Rescuers Use Recorded Cries to Reunite a Sea Otter Pup with Mom

As a rainstorm drenched central California earlier this month, a commercial fisherman discovered a two-day-old sea otter pup that had apparently been swept away from her mother in the strong surf.

The fisherman contacted the Morro Bay Harbor Patrol, which contacted the California Dept. of Fish and Wildlife (CDFW). The CDFW’s senior environmental scientist, Mike Harris, took off on a rescue mission in a patrol boat with Harbor Patrol officials and trained responders from the Marine Mammal Center (MMC), a nonprofit rescue and rehabilitation organization.

The rescuers were fortunately able to find the sea otter pup. The next crucial step was to reunite her ASAP with her mother. To facilitate this, the team came up with a clever idea: they recorded the baby’s cries and then amplified them using a Bluetooth speaker.

“Every otter we saw, we’d stop, they’d see us and we’d get some kind of reaction for the vocals,” Harris told the San Luis Obispo Tribune. But none of them appeared to be the baby’s mom, so the rescuers continued on. After an hour or so of searching, they approached an area near a pier where sea otters like to congregate, about a mile away from where the pup had drifted.

Bingo. “Within a minute, we started to see a female showing some interest in the vocals and quite quickly started vocalizing back and approaching the boat,” Harris told the Tribune.

The best way to safely reunite the pup with her mother would have been to place her in the water and then back up the boat. This wasn’t possible, however, because the boat was in a narrow space between the pier and docked boats. “We would’ve had to kind of back out of there in a way that we weren’t making a greater distance from the mom,” Harris told the Tribune. “We were concerned we would spook her.”

Another way was to put the pup in a net and lower her into the ocean, but Harris said that could have also easily frightened the mother.

So, Harris and the rescuers went with a third option: They tossed the pup toward her mother. Harris had a net ready, just in case there was a problem. While some people have expressed concern about the pup being thrown into the ocean, baby sea otters have natal pelage “which is essentially a life jacket,” Harris told the Tribune. “They can’t dive until they shed that natal fur at about 12 weeks of age.”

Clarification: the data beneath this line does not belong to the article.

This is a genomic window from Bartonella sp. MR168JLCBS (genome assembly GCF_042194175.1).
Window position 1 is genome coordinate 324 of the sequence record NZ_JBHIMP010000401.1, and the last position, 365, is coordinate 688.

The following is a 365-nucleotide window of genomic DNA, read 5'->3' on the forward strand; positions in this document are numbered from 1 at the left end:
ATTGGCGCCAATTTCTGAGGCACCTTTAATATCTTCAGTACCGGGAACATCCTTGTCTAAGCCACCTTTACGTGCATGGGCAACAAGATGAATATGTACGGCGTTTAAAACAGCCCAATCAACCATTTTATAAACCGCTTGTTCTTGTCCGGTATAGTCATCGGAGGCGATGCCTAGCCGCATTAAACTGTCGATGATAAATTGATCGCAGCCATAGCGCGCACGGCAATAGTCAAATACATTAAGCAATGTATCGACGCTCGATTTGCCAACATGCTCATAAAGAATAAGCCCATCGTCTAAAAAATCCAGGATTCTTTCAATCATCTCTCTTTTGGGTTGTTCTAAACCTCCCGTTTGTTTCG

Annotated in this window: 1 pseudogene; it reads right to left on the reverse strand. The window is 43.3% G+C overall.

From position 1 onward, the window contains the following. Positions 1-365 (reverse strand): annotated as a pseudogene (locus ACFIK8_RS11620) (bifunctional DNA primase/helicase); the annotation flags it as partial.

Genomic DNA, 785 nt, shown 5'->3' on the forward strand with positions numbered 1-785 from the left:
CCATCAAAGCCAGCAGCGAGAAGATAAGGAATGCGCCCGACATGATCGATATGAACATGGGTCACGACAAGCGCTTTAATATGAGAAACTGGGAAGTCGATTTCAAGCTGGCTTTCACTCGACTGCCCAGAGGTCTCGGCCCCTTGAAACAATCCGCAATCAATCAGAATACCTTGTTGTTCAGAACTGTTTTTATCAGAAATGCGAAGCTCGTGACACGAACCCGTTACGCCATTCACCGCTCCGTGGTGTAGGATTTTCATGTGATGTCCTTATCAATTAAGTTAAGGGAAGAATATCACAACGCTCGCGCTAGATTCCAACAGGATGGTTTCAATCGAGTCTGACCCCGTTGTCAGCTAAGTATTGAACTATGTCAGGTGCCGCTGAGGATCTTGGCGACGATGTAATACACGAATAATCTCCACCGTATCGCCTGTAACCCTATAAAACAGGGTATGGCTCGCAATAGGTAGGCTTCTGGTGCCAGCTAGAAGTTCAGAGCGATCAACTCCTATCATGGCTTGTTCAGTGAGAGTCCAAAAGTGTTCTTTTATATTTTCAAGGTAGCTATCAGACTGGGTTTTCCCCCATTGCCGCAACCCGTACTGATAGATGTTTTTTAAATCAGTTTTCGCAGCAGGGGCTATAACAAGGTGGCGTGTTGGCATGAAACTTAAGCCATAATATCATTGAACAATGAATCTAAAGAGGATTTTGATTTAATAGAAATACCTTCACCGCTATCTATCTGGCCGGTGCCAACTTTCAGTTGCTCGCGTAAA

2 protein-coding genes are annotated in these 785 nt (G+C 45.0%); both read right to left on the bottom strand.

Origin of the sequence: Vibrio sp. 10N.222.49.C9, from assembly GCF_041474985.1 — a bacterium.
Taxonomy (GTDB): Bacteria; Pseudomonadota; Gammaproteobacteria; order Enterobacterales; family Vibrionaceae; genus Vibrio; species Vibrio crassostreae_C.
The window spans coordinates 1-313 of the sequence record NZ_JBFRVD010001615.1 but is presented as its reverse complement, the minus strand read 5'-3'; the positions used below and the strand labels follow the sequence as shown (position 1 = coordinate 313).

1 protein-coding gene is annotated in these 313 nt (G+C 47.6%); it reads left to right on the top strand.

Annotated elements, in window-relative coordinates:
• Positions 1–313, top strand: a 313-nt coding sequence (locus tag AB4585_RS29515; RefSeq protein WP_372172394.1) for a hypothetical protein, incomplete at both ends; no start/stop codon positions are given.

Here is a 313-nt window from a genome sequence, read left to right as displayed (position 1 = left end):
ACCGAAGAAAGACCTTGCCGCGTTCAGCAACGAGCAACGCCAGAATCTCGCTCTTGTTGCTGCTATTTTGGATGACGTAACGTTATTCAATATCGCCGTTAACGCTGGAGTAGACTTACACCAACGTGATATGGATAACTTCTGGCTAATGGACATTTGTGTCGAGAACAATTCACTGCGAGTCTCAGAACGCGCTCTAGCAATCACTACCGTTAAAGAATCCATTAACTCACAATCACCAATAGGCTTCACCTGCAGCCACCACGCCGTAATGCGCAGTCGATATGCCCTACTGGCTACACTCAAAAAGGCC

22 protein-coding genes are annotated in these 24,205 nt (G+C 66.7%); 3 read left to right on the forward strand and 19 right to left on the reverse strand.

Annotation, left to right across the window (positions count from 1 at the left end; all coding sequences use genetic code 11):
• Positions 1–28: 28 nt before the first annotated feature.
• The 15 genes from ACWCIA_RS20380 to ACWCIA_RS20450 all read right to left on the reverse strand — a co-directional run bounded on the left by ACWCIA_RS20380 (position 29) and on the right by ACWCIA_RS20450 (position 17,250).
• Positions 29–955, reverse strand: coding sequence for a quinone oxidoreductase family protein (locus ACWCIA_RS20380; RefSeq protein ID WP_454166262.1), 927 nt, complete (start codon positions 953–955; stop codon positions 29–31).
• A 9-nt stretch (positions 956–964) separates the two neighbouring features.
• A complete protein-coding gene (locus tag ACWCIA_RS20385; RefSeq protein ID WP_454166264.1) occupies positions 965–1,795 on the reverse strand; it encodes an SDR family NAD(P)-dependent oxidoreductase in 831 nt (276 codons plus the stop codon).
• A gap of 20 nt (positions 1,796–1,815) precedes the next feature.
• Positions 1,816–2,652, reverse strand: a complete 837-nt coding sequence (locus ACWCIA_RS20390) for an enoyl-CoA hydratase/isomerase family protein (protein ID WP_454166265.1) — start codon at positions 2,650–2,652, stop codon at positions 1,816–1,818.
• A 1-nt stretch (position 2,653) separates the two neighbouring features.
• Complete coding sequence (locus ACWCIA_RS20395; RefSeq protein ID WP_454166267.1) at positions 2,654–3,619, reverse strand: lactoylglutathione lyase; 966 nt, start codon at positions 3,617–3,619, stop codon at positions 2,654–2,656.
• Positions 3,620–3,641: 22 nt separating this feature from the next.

At first the mother appeared to be spooked and dove underwater, but she soon resurfaced. As the rescuers cheered, she “quickly cradled the pup and swam back to a group of otters,” the MMC reported in a Facebook post.

“It was a really great moment,” Aliah Meza, an operations assistant at the MMC who was among the rescuers, told KEYT.

This heartwarming reunion was captured in two videos. (Tissue alert!)

Every year, several sea otter pups—who depend on their mothers for survival—have to be rescued, Harris told the Tribune. “Storm events can cause these separations,” he said. “The mom has to forage for food, so she dives and the current is strong, or the wind is strong, and that can put the floating pup quite a distance from mom.”

Another cause of these separations is people in kayaks or on the beach getting too close to the sea otters, MMC operation manager Diana Kramer told KEYT. This is yet another reason why it’s so important for people to keep their distance from wildlife.

Another Sea Otter Mother-Pup Reunion in 2016

As special as this reunion was, it wasn’t the first time that Harris and other rescuers have helped reunite a lost sea otter pup with her mother.

In what was called a “rare rescue” in May 2016, Harris, along with MMC veterinarian Dr. Heather Harris and a group of volunteers, responded to a call about a pup alone in Morro Bay.

They rescued the pup and took her around the bay, approaching adult sea otters in hopes that one of them would recognize the baby’s cries.

One of the sea otters responded. This pup, like the one rescued this month, was tossed to her mom. And like the reunion this month, the one three years ago was also captured on a heartwarming video.

If you ever happen to find a baby sea otter in California, call the Marine Mammal Center’s 24-hour hotline at 415-289-SEAL (7325).

To find out more about the Marine Mammal Center and how to help with its rescue efforts, visit its website.

Photo credit: Wikimedia Commons


Laura W
Laura W28 days ago


Howtomakeup Y

----- Help us Save Animals Please ------
Love this website and love all animal lovers respects to all !
❤ ❤

Ronald T
Ronald Tague2 months ago

Good One!

Pat P
Pat P3 months ago

Thanks to the wonderful kind baby otter rescuers! Yet isn't there a more gentle way--maybe pushing a very small rubber boat [with the baby in it] out to the area, that the mother could tip over⁈

Devin K
Devin K3 months ago


Cynthia D
Cynthia D3 months ago


Benjamin S
Benjamin S4 months ago


RosemaryRannes R
Rosemary Rannes4 months ago

Laura this is the most awesome story! Thanks, now i can go to sleep knowing there are more caring people in this world of ours than previously thought!

Leo C
Leo Custer5 months ago

Thank you for sharing!

Kathleen England
Kathleen England5 months ago

Story with a great ending! Thank you to all concerned.